• She looked at him with wild grey eyes. "You will not go down," she cried,
  • "alone, into the dark hole, with that beast?"
  • "Is this the way?" replied Brown, and descended the kitchen stairs three at _ime. He flung open the door of a black cavity and stepped in, feeling in hi_ocket for matches. As his right hand was thus occupied, a pair of great slim_ands came out of the darkness, hands clearly belonging to a man of giganti_tature, and seized him by the back of the head. They forced him down, down i_he suffocating darkness, a brutal image of destiny. But the Major's head, though upside down, was perfectly clear and intellectual. He gave quietl_nder the pressure until he had slid down almost to his hands and knees. The_inding the knees of the invisible monster within a foot of him, he simply pu_ut one of his long, bony, and skilful hands, and gripping the leg by a muscl_ulled it off the ground and laid the huge living man, with a crash, along th_loor. He strove to rise, but Brown was on top like a cat. They rolled ove_nd over. Big as the man was, he had evidently now no desire but to escape; h_ade sprawls hither and thither to get past the Major to the door, but tha_enacious person had him hard by the coat collar and hung with the other han_o a beam. At length there came a strain in holding back this human bull, _train under which Brown expected his hand to rend and part from the arm. Bu_omething else rent and parted; and the dim fat figure of the giant vanishe_ut of the cellar, leaving the torn coat in the Major's hand; the only frui_f his adventure and the only clue to the mystery. For when he went up and ou_t the front door, the lady, the rich hangings, and the whole equipment of th_ouse had disappeared. It had only bare boards and whitewashed walls.
  • "The lady was in the conspiracy, of course," said Rupert, nodding. Major Brow_urned brick red. "I beg your pardon," he said, "I think not."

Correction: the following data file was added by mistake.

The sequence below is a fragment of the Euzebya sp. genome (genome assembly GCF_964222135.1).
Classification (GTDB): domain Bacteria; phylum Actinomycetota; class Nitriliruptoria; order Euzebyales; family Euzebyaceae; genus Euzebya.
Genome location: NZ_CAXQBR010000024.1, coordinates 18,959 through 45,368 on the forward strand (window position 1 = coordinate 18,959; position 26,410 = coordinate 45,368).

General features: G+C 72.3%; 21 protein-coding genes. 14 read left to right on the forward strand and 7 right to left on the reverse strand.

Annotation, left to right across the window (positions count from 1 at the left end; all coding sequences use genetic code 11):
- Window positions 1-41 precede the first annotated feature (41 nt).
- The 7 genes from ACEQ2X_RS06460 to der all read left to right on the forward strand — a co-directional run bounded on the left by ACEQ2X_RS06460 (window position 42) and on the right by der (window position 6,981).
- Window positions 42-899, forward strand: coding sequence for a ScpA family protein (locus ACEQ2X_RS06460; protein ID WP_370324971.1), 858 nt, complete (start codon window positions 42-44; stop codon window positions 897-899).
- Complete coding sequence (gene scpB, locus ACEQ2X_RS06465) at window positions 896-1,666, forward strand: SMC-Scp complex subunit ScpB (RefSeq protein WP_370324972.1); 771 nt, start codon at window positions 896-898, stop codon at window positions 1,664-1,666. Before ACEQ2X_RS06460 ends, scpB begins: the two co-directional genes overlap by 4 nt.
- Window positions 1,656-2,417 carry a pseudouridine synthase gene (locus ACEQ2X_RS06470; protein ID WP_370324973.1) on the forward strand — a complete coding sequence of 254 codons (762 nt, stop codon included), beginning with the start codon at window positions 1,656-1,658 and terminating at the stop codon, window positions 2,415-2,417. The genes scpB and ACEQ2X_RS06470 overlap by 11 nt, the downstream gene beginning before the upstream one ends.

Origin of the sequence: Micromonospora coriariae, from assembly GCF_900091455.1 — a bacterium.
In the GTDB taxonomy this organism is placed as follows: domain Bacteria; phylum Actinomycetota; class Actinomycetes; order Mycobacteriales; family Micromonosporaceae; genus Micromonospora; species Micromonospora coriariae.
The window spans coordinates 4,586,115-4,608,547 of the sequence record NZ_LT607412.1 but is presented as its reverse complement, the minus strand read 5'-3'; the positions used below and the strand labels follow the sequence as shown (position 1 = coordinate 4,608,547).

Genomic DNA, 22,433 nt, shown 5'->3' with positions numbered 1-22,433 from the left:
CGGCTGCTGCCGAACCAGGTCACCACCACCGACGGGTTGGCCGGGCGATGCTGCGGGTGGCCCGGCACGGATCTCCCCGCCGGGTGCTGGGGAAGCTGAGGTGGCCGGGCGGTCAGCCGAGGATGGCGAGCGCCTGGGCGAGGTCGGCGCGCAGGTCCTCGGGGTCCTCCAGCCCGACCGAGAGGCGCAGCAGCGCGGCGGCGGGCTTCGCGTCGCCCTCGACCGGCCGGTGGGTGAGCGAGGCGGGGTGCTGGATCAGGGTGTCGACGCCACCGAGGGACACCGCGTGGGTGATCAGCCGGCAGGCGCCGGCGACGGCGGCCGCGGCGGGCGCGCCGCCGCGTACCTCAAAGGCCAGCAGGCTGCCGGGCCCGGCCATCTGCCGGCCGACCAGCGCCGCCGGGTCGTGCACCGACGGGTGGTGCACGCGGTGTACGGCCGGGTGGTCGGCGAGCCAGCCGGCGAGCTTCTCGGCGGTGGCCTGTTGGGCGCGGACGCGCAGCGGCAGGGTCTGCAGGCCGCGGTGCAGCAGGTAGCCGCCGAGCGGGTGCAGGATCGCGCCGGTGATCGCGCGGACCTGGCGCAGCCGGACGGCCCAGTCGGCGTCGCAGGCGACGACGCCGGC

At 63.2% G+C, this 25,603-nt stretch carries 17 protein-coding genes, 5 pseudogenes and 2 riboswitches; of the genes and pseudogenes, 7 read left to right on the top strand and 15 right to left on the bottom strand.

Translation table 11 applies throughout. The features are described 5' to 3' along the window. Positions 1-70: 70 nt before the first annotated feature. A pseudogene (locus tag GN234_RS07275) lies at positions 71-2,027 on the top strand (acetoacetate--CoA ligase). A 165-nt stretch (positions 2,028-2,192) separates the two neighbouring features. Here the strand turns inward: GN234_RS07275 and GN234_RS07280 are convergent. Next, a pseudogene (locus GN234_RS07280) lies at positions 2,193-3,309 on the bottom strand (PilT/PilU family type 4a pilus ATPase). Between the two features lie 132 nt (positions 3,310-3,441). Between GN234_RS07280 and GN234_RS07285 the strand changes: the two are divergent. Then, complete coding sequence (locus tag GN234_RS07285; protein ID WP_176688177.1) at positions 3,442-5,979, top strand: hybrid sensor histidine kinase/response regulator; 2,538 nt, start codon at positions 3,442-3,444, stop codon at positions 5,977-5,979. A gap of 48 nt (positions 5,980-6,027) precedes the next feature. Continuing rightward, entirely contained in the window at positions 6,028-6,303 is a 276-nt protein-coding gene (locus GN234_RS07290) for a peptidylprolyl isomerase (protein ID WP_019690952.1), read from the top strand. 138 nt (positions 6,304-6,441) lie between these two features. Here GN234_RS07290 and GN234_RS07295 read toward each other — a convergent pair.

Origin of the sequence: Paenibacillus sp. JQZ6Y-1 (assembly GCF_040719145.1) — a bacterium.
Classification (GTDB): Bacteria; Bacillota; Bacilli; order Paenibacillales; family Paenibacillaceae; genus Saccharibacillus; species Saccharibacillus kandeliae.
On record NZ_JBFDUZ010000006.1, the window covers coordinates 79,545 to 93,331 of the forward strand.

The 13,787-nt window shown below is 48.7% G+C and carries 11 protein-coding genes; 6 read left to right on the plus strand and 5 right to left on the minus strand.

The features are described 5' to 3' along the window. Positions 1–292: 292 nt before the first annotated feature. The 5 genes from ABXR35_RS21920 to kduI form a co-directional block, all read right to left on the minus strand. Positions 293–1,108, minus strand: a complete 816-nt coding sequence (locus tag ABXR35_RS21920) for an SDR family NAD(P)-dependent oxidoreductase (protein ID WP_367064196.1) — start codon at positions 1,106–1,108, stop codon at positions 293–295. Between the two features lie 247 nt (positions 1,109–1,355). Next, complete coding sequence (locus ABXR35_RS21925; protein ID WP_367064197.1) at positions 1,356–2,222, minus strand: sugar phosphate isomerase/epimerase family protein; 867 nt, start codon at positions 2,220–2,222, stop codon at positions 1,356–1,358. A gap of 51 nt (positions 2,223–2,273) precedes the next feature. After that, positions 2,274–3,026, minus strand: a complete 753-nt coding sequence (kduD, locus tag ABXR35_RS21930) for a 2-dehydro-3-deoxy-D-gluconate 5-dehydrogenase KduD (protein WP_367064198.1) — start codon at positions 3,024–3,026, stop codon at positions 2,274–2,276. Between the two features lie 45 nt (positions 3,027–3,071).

• Rupert raised his eyebrows and looked at him for a moment, but said nothing.
  • When next he spoke he asked:
  • "Was there anything in the pockets of the coat?"
  • "There was sevenpence halfpenny in coppers and a threepenny-bit," said th_ajor carefully; "there was a cigarette-holder, a piece of string, and thi_etter," and he laid it on the table. It ran as follows:
  • > Dear Mr Plover,
  • >
  • > I am annoyed to hear that some delay has occurred in the arrangements r_ajor Brown. Please see that he is attacked as per arrangement tomorrow Th_oal-cellar, of course.
  • >
  • > Yours faithfully, P. G. Northover.
  • Rupert Grant was leaning forward listening with hawk-like eyes. He cut in:
  • "Is it dated from anywhere?"
  • "No—oh, yes!" replied Brown, glancing upon the paper; "14 Tanner's Court, North—"
  • Rupert sprang up and struck his hands together.
  • "Then why are we hanging here? Let's get along. Basil, lend me your revolver."
  • Basil was staring into the embers like a man in a trance; and it was some tim_efore he answered:
  • "I don't think you'll need it."
  • "Perhaps not," said Rupert, getting into his fur coat. "One never knows. Bu_oing down a dark court to see criminals—"
  • "Do you think they are criminals?" asked his brother.
  • Rupert laughed stoutly. "Giving orders to a subordinate to strangle a harmles_tranger in a coal-cellar may strike you as a very blameless experiment, but—"
  • "Do you think they wanted to strangle the Major?" asked Basil, in the sam_istant and monotonous voice.
  • "My dear fellow, you've been asleep. Look at the letter."
  • "I am looking at the letter," said the mad judge calmly; though, as a matte_f fact, he was looking at the fire. "I don't think it's the sort of lette_ne criminal would write to another."
  • "My dear boy, you are glorious," cried Rupert, turning round, with laughter i_is blue bright eyes. "Your methods amaze me. Why, there is the letter. It i_ritten, and it does give orders for a crime. You might as well say that th_elson Column was not at all the sort of thing that was likely to be set up i_rafalgar Square."
  • Basil Grant shook all over with a sort of silent laughter, but did no_therwise move.
  • "That's rather good," he said; "but, of course, logic like that's not what i_eally wanted. It's a question of spiritual atmosphere. It's not a crimina_etter."
  • "It is. It's a matter of fact," cried the other in an agony of reasonableness.
  • "Facts," murmured Basil, like one mentioning some strange, far-off animals,
  • "how facts obscure the truth. I may be silly—in fact, I'm off my head—but _ever could believe in that man—what's his name, in those capita_tories?—Sherlock Holmes. Every detail points to something, certainly; bu_enerally to the wrong thing. Facts point in all directions, it seems to me, like the thousands of twigs on a tree. It's only the life of the tree that ha_nity and goes up—only the green blood that springs, like a fountain, at th_tars."
  • "But what the deuce else can the letter be but criminal?"
  • "We have eternity to stretch our legs in," replied the mystic. "It can be a_nfinity of things. I haven't seen any of them—I've only seen the letter. _ook at that, and say it's not criminal."
  • "Then what's the origin of it?"